Sure, Man In Me, as I mentioned before, was a song I wrote with Paul Gordon who's a real close close friend of mine and great lyricist and I had an idea for the music and actually had written the whole thing musically. And I had a title in my mind which was- What was it originally? I forgot it was something [thinks to himself] similar to Man in Me but I forget exactly what the title was and I went over and played it for Paul and while I was sitting there and he was coming up with some lyrics he sang like some of the words he was writing for the verse and it occurred to me that a great title for the tune would be Man In Me. I actually had a title on that was very similar to that- I forget what it was though. Anyway, we wrote this tune from top to bottom and the bridge that we had written for the tune originally is the one that you hear on the Peter Cetera version. We wrote it while both of us were working as songwriters for publishing companies. So we weren't really writing it for any specific artist and we weren't really writing it for anything specific. It was one of those songs we were writing to try and get covered by somebody. So what happened was the publishers played it for a bunch of people and no one covered it right off the bat. Peter Cetera I guess got a hold of it, of the original demo that we did and just kind of held on to it but we didn't know that at the time. And then what happened is our publishers, we were working for the same publishers, told us about this movie- Backdraft. And they were looking for a song for the end of it and they didn't mention Man In Me. They had made arrangements for me and Paul to go down and see a screening of the movie way before it was even finished. And so we were allowed to go down to the studio in West Los Angeles and watch the movie on a private screening and it was actually the same screening that the guy who did the score- Hans Zimmer. He was there spotting the film with the filmmakers gettin' ready to figure out where the music was gonna go- the score. And we were at that screening to sort of get an idea of the movie and get an idea of the story and all that stuff and the plan was that we would go and try and write a song that would fit for the end of their film. Not that we had the job but we were just gonna make an attempt at tryin' to write a song that they would like. And when we left, it occurred to both me and Paul that Man In Me was like really close to sort of what we thought they were looking for. So we submitted it for the movie and what was told to us was that they liked it but they wanted the words or the content of the song to have more to do with the relationship of the brothers in the movie- the characters of the two brothers that the movie was about. So we went back to Paul's house and we decided that neither of us were really crazy about the original bridge that we wrote. So we came up with a new bridge and we came up with a new piece of music- something that was a little more exciting. And Paul wrote some lyrics for the new bridge that had to do with a little bit more of a brotherly kind of relationship. And we recorded a new demo and sent it on to the filmmakers and they decided not to use it and they with like a Bruce Hornsby tune or something like that. So we ended up having two versions of Man In Me. One with the original bridge and one with the new bridge. Well Peter Cetera, the version he had in his hands that he was listening to for a couple of months was the original version and then he went ahead and decided to cut it without really letting us know. And then when we found out that he was cuttin' the tune we obviously told them that we had a new bridge and he should probably hear it. And he heard both versions and decided he liked the original version better so that's the one he used.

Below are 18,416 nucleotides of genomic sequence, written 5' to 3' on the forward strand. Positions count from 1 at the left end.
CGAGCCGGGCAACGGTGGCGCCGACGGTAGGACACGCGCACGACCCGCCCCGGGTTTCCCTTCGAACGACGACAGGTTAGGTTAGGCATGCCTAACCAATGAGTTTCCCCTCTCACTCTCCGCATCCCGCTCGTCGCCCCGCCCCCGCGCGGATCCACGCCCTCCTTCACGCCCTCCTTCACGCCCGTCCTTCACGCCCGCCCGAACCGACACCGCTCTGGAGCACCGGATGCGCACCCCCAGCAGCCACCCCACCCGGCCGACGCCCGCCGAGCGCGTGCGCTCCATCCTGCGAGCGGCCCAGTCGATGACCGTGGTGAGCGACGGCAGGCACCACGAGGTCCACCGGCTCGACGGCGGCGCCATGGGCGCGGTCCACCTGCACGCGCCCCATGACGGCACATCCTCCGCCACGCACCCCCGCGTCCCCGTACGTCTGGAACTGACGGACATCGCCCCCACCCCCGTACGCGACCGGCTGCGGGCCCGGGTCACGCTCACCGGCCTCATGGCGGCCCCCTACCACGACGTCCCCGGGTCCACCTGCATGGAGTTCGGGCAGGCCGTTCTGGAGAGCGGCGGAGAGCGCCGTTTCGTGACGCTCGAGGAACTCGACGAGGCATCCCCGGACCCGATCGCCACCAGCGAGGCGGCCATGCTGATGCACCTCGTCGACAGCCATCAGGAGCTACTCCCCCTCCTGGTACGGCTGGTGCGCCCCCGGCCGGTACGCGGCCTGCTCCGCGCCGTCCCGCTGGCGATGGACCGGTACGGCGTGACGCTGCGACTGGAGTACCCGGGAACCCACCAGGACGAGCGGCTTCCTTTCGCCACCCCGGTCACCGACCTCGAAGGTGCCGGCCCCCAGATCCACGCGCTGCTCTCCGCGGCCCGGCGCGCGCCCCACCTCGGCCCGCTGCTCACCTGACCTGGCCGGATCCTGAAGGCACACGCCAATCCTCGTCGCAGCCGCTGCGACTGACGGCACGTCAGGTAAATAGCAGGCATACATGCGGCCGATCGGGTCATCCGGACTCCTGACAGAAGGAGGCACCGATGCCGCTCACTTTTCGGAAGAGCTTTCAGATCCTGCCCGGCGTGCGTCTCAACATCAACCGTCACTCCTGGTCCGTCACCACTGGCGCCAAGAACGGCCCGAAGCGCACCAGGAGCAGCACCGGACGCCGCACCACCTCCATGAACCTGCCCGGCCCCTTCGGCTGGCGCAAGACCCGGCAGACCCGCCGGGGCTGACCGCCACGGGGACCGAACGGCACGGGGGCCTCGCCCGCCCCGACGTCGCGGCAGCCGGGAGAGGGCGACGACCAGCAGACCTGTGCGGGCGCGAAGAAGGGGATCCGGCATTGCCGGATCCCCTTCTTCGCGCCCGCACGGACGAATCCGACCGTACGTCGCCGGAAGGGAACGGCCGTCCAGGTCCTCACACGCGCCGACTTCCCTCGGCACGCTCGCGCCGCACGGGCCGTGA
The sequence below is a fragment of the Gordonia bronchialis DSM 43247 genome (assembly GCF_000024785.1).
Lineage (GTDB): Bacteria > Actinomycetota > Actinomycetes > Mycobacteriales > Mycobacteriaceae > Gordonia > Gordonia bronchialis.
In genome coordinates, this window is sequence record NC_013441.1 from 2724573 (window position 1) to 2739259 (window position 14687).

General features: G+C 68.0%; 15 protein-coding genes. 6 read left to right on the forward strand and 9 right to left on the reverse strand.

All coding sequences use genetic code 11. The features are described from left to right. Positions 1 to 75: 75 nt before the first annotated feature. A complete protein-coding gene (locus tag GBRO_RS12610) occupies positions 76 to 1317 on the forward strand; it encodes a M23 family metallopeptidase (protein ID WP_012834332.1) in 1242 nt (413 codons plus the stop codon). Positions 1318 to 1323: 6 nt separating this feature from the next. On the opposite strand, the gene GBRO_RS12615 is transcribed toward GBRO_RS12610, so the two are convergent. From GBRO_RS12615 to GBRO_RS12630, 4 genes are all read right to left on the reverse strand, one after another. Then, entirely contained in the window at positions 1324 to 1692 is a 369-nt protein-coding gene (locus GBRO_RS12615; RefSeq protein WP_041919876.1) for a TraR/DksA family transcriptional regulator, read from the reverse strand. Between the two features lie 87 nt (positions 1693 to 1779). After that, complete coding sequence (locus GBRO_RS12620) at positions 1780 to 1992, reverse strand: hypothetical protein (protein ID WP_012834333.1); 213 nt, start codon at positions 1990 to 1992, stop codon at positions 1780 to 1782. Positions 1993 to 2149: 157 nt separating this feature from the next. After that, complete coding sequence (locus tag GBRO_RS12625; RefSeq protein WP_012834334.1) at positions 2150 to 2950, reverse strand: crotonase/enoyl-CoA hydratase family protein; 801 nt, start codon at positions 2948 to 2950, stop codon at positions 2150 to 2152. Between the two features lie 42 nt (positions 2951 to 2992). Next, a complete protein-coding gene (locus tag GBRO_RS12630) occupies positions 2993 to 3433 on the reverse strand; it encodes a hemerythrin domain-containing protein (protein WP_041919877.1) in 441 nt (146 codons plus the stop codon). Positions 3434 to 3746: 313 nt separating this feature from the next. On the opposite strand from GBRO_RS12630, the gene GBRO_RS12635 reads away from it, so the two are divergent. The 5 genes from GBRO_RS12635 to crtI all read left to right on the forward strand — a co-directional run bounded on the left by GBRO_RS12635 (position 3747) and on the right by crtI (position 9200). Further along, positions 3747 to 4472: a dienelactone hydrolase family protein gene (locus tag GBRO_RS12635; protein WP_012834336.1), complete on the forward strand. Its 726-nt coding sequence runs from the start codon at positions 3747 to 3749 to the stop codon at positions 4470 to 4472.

A few weeks back when I called you back in March, you mentioned that you were shopping around for a label to re-release your debut album on CD and possibly a compilation of eighties demos. I was wondering how that's coming along.
Well the deal has been made to re-master and re-release my original album from 1982 for the Japanese market. We made a deal with the company to do that and that's gonna happen. I'm not sure of the exact date of the release but the deal has already been made and it will be available on CD at some point, probably at some point this year. At the same time we're trying to get this same company interested in maybe making an album of un-released demos that there's tons of songs that are totally in demo form, so they're not perfect but it represents a lot of songs that were written over a long period of time and so far we haven't really had much interest from the Japanese but possibly the European market might be interested in putting together an album of demos. So, my original record will be comin' out on CD form through the Japanese market. So it will be an import everywhere else unless we can also license it for Europe. And the demo record is something that we hope we can make happen that thus far no deal has been made.